Thursday, April 30, 2015

Australian War Horses Remembered

At the intersection of Macquarie Street and Shakespeare Place opposite the New South Wales State Library, on the south-west external wall of the Royal Botanic Gardens, there is memorial to Horses of the Desert Mounted Corps that served in the Desert Campaign in World War I.

Memorial to the Horses of the Desert Mounted Corps.
 Royal Botanic Gardens Sydney.

Bronze wall plate depicting an Australian Light Horse trooper
with three horses and inscription.

It was erected by members of the Desert Mounted Corps and dedicated to the "Gallant Horses who carried them over the Sinai Desert into Palestine 1915-1918. They suffered  wounds, thirst, hunger and weariness almost beyond endurance. They did not come home. We will never forget them." [Inscription on plaque].
Commemoration stone unveiled on Anzac Day 1950
The memorial was unveiled on Anzac Day, April 25 1950, by Lady Chauvel, wife of General Sir Harry Chauvel who commanded the Desert Mounted Corps.

There are two further plaques, one unveiled on 4 July 2004 by the Governor General, Major General Michael Jeffery, to mark the 90th anniversary of the first AIF and the Australian Light Horse serving in World War I.

Memorial plaque unveiled 4 July 2004
The other, unveiled by NSW Governor Professor Marie Bashir on 31 October 2007 to mark the 90th anniversary of the Charge at Beersheba on 31 October 1917.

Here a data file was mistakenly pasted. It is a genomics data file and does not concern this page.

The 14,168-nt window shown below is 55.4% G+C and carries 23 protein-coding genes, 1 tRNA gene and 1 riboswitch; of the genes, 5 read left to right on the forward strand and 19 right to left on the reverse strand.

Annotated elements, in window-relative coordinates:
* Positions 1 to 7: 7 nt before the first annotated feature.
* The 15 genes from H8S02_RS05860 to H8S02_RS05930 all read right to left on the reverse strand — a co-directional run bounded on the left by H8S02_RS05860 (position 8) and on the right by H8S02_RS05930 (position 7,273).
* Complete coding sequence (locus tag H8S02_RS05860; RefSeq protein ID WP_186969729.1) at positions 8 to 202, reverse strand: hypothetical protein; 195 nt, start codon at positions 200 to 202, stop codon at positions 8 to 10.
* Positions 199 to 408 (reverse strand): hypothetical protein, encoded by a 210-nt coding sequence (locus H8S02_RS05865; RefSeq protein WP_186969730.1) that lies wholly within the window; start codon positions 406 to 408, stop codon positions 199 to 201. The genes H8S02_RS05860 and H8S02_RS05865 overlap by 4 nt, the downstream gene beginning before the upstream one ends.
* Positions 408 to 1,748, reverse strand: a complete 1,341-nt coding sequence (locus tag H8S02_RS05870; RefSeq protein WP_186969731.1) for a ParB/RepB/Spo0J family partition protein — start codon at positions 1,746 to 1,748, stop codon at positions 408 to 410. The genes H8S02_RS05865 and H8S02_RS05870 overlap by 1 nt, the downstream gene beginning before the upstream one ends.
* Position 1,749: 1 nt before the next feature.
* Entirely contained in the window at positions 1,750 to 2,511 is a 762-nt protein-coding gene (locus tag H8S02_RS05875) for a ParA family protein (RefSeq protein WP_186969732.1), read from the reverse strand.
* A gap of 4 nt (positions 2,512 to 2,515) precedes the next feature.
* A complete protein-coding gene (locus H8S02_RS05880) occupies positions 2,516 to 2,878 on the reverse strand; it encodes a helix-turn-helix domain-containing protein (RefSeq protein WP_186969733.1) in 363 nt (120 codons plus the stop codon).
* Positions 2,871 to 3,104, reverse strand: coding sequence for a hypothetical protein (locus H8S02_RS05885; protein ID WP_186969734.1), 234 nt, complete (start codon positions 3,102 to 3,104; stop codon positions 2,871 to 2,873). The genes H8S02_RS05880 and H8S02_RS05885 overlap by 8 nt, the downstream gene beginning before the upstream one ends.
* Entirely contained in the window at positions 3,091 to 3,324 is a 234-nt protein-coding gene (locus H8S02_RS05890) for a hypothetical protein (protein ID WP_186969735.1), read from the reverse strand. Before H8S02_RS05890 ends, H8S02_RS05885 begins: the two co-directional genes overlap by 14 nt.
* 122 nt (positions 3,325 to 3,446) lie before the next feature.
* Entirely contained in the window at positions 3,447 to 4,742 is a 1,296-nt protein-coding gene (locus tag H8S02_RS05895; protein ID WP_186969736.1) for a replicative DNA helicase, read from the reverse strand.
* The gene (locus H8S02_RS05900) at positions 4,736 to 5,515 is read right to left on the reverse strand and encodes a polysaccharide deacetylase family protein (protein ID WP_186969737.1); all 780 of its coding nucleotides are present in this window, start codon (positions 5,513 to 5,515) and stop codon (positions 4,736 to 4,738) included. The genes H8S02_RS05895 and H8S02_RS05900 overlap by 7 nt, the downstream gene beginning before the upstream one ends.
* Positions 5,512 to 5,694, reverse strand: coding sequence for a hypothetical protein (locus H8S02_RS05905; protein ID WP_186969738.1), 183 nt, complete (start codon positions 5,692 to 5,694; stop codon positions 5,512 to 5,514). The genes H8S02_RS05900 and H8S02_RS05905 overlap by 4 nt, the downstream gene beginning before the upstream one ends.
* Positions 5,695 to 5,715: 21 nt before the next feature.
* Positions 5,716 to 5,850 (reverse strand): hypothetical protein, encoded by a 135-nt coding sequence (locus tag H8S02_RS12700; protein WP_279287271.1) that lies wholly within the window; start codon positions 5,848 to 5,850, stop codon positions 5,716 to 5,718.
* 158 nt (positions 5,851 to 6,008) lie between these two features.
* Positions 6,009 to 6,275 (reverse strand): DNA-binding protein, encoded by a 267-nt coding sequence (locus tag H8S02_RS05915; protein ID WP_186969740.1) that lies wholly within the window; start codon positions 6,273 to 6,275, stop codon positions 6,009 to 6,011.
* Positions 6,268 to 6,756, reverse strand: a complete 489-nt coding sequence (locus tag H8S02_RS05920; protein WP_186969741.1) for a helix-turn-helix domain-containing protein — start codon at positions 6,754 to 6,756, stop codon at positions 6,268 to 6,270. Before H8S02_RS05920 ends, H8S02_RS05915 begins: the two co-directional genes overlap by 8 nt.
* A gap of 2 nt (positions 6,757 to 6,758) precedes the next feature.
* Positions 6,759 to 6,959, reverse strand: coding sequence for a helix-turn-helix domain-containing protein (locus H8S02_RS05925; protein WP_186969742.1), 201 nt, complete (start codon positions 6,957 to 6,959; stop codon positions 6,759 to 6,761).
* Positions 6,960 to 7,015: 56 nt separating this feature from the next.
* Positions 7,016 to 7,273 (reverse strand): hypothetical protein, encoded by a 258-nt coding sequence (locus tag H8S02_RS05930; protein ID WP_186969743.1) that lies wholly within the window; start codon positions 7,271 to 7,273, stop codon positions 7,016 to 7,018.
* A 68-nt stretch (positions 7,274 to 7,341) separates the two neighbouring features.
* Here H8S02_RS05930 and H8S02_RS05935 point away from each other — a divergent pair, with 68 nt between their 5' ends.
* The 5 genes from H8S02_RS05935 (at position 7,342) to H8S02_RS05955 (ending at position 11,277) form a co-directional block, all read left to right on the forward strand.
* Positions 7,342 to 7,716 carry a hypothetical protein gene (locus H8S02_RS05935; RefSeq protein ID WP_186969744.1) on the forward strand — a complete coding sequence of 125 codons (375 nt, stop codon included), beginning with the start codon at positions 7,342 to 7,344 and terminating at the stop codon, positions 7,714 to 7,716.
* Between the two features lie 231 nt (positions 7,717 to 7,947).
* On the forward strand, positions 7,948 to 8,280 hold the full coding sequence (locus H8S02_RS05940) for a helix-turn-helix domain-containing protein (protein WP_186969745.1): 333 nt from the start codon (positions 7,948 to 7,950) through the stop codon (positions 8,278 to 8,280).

Memorial plaque unveiled 31 October 2007
The story of Australian war horses and indeed that of the Light Horse Brigade of World War I is not etched large in the Australian public's mind.

The  MagoFilms documentary The Waler: Australia's Great War Horse as shown recently on the ABC tells the story of the 130,000 horses who served with their riders in World War I. 

It is about the horses, their riders,veterinarians, farriers,and saddlers; their journey to and agistment in Egypt; the dismounting of several of the Light Horse regiments bound for Gallipoli; the later deployment of the Light Horse Brigade to the desert campaigns on the Sinai Peninsula and in Palestine as the ANZAC Mounted Division under General Harry Chauvel; and the gallant feats of both the horses and their riders. 

The hardest part of the story was at war's end when it was decided that the horses would not return to Australia.

In order to avoid sentimentality in this story, you need to keep a perspective that is is now history. But in so doing you come to the realisation the the horses were heroes too - such is the relationship between man and beast.

Therei is exhibition at the Art Galley of NSW entitled Mad Through The Darkness  which commemorates the Anzac centenary.

One of the most striking of the exhibits is the painting by Septimus Power, The enemy in sight 1916.

The enemy in sight 1916 .
A work by Septimus Power
Power was commissioned as an official war artist in 1917 attached to 1st Division AIF. He  a great interest in horsemanship which was reflected in his work. He painted Australian soldiers tending their as well as taking them into action.

This particular work, painted before his commission, depicts Light Horsemen.The subject for one of the soldiers was Sergeant- Major B G Watts-Phillips of the 8th Light Horse Regiment, who was convalescing in London at the time.

Blog prepared by Mary McGuinness

All photos taken April 2015

If you are interested in researching Australian history go to our website at :

No comments:

Post a Comment